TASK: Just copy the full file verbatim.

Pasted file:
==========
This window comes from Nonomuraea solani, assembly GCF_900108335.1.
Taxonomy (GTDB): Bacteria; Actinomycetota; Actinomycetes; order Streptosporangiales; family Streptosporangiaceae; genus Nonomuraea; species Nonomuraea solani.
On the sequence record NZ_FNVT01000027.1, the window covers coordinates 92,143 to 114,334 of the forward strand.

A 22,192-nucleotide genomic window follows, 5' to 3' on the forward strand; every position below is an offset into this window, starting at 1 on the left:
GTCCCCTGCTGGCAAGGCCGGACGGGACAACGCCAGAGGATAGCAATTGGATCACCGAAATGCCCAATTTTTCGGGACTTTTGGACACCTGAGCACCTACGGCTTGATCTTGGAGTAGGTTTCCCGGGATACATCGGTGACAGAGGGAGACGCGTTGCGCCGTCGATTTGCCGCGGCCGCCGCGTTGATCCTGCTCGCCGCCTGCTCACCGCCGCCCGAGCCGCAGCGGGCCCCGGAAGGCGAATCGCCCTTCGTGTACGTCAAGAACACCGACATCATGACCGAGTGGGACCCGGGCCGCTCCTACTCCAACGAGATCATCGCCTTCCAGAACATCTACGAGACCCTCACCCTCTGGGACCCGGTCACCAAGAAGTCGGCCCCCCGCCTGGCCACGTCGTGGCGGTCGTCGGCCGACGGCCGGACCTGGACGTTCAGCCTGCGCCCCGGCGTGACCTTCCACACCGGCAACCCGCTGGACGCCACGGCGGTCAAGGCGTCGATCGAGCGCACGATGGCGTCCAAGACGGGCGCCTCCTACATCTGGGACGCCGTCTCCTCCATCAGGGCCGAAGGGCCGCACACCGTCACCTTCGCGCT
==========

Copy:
This window comes from Nonomuraea solani, assembly GCF_900108335.1.
Taxonomy (GTDB): Bacteria; Actinomycetota; Actinomycetes; order Streptosporangiales; family Streptosporangiaceae; genus Nonomuraea; species Nonomuraea solani.
On the sequence record NZ_FNVT01000027.1, the window covers coordinates 92,143 to 114,334 of the forward strand.

A 22,192-nucleotide genomic window follows, 5' to 3' on the forward strand; every position below is an offset into this window, starting at 1 on the left:
GTCCCCTGCTGGCAAGGCCGGACGGGACAACGCCAGAGGATAGCAATTGGATCACCGAAATGCCCAATTTTTCGGGACTTTTGGACACCTGAGCACCTACGGCTTGATCTTGGAGTAGGTTTCCCGGGATACATCGGTGACAGAGGGAGACGCGTTGCGCCGTCGATTTGCCGCGGCCGCCGCGTTGATCCTGCTCGCCGCCTGCTCACCGCCGCCCGAGCCGCAGCGGGCCCCGGAAGGCGAATCGCCCTTCGTGTACGTCAAGAACACCGACATCATGACCGAGTGGGACCCGGGCCGCTCCTACTCCAACGAGATCATCGCCTTCCAGAACATCTACGAGACCCTCACCCTCTGGGACCCGGTCACCAAGAAGTCGGCCCCCCGCCTGGCCACGTCGTGGCGGTCGTCGGCCGACGGCCGGACCTGGACGTTCAGCCTGCGCCCCGGCGTGACCTTCCACACCGGCAACCCGCTGGACGCCACGGCGGTCAAGGCGTCGATCGAGCGCACGATGGCGTCCAAGACGGGCGCCTCCTACATCTGGGACGCCGTCTCCTCCATCAGGGCCGAAGGGCCGCACACCGTCACCTTCGCGCT